As our trucks pulled into the compound in the midday heat, there wasn’t a soul in sight.
“At this time of day,” one of our two drivers explained, “the residents will have eaten and are resting. I’ll go find the headman.”
He set off, leaving us standing near the well with the other driver.
As we waited in the quietude, the air stiflingly humid and hot, our attention was caught by movement under the veranda of the barracks on the far right. The barrack was about 50 yards away, making it hard to see the source of the movement in the shadows.
A few moments later, as a shape emerged and began to work itself down the stairs, we realized it was a person.
I won’t drag this part out, but after five long minutes of first struggling down the stairs and dragging herself across the dirt yard on hands and knees, a young woman in her late twenties or early thirties joined us at the well.
As she was drawing closer, we saw she had lost her nose to the disease, as well as all of her toes and the use of her feet. She had also lost almost all of her fingers and so carried her water bucket in her mouth.
Yet when she reached us at the well, her hands and legs covered in the dirt she had just dragged herself through, she set the bucket down and looked up at us with the most beautiful smile I have ever seen.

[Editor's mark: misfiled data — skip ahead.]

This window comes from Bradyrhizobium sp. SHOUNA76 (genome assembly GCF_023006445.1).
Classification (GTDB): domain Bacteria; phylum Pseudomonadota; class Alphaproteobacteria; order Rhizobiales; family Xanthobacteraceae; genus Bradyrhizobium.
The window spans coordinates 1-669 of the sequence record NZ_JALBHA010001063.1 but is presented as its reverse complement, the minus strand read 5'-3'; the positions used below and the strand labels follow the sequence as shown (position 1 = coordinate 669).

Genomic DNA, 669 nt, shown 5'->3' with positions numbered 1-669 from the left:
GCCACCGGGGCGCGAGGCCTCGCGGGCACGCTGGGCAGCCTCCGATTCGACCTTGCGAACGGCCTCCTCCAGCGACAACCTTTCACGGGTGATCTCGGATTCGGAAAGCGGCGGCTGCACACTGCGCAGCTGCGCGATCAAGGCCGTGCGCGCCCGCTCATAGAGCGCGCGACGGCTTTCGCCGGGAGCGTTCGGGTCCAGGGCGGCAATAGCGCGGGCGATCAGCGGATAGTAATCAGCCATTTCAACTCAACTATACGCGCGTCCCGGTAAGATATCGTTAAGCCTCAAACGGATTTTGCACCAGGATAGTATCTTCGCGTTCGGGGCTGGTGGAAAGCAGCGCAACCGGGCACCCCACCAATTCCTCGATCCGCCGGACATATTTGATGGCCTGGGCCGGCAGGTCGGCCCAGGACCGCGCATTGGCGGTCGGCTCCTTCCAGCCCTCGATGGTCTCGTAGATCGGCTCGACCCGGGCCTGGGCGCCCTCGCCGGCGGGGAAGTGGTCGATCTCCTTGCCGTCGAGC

The driver who had stayed with us knew her and told us that when her family realized she had contracted the disease, they left her to die in the jungle. Somehow, she made it to the colony and would spend her entire life there.
Then he added, “She didn’t really need to get water just now, she was just curious about you.”
Using the driver as our translator, we answered her many questions about where we had come from and what we were doing there, enjoying a lively conversation while waiting for the headman to show up. She laughed readily and smiled constantly.
Eventually the headman showed up, and we said our goodbyes to continue the tour. After shaking hands (once treated, the disease is no longer communicable), she returned to her quarters and to her life as an outcast from society.
Rather than pity, I felt an odd sense of elation. I had just come face to face with the indomitable human spirit in its purest form, and it was a thing of wonder.